Toronto Metropolitan University
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Understanding mental health and wellbeing among aboriginal postsecondary students

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posted on 2021-05-23, 18:43 authored by Caitlin Joy Davey
First Nations, Inuit and Métis youth in Canada report higher rates of mental health (i.e., depression, anxiety, addiction and suicide) issues than the non-Aboriginal population of youth, which impacts their ability to achieve their educational goals. Understanding mental health from an Aboriginal worldview and through culturally safe strategies designed to translate mental health information to Aboriginal people is lacking. The objectives of the present study were to develop, implement and evaluate a knowledge translation (KT) strategy to enhance wellbeing knowledge and self-efficacy in coping with mental health issues among Aboriginal postsecondary students using a community-based approach. The Tool Development Phase involved focus groups and interviews with Aboriginal post-secondary students (n=9) and community members (n=3) to develop a KT activity. The KT Phase involved a pre/post design where participants (n=4) were asked about their mental health knowledge and self-efficacy in improving their wellbeing prior to and after the KT activity. All students participated in an individual interview one month later about their knowledge and the helpfulness of activity. Key informants (n=4) were interviewed during a Follow-Up and Debriefing phase regarding the community-based approach. Mental health was defined wholistically, as related to community and as being impacted by identity, stigma, cultural connection, intergenerational trauma, and a clash between Aboriginal and positivist Western worldviews. KT preferences included incorporating traditional ceremonies; covering particular topics such as resources, traditional teachings and coping strategies; and incorporating active participation. The KT activity increased knowledge and self-efficacy related to mental health and some knowledge was retained and used at one-month follow-up. As well, participants appreciated the sense of community that the activity created and provided feedback regarding what could be changed (e.g., more active participation). Key informants thought the project addressed some community needs and that it was built on relationships. This study will contribute to increasing the wellbeing of Aboriginal students by expanding upon their mental health knowledge, and sense of self-efficacy in coping with their own mental health issues, with the aim of addressing mental health barriers to the completion of post-secondary education among Aboriginal students.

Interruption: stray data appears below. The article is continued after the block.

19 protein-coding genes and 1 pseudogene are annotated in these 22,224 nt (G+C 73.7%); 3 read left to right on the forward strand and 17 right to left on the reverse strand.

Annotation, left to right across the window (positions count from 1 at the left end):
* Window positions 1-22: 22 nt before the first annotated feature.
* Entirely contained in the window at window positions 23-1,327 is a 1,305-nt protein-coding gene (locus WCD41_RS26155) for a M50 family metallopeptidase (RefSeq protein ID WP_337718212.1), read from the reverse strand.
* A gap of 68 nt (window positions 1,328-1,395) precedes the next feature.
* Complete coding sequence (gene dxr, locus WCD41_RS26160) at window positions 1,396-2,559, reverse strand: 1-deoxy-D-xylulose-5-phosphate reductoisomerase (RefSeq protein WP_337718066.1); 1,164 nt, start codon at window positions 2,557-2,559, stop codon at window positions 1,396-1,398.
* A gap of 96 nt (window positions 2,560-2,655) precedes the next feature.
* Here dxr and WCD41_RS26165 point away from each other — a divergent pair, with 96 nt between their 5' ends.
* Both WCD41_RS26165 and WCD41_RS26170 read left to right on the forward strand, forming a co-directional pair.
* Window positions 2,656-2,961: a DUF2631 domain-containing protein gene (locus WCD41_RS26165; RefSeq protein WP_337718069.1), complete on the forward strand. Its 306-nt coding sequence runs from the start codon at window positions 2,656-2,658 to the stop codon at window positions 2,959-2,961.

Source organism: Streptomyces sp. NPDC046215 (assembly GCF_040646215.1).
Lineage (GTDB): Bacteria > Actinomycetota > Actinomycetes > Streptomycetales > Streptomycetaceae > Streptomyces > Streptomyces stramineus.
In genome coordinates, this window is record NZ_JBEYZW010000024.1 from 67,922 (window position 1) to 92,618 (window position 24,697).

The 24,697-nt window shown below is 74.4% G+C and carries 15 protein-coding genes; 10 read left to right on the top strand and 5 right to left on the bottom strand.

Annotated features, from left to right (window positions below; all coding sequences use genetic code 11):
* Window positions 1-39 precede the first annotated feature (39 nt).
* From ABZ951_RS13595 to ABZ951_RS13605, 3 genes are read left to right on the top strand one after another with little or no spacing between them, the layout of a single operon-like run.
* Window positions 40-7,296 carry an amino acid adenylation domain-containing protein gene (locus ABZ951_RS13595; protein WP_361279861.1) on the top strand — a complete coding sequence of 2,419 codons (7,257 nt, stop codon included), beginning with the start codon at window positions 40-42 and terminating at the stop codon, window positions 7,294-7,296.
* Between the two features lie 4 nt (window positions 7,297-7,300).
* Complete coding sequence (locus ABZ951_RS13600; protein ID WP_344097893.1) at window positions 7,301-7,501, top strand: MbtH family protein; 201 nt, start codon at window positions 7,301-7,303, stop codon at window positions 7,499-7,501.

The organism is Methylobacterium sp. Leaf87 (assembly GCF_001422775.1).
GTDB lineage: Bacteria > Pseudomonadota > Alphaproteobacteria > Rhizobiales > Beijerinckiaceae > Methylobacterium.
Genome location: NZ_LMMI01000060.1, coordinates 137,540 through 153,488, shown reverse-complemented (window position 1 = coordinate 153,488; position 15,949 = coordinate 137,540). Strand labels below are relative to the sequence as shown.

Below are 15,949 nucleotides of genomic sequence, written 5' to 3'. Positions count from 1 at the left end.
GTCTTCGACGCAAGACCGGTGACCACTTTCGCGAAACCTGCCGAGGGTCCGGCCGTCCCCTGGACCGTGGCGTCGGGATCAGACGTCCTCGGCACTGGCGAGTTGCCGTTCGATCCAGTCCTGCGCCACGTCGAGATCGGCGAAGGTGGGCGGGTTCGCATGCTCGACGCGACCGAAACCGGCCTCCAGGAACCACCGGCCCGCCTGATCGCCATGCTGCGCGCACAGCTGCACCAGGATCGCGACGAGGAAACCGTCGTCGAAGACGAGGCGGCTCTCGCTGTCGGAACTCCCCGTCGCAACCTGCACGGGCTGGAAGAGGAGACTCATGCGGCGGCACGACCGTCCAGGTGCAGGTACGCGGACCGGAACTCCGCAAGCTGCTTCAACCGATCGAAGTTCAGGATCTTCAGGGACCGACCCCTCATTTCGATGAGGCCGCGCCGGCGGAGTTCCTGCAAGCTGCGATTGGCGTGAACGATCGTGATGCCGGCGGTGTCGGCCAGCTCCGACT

• Doctor of Philosophy


  • Psychology

Granting Institution

Ryerson University

LAC Thesis Type

  • Dissertation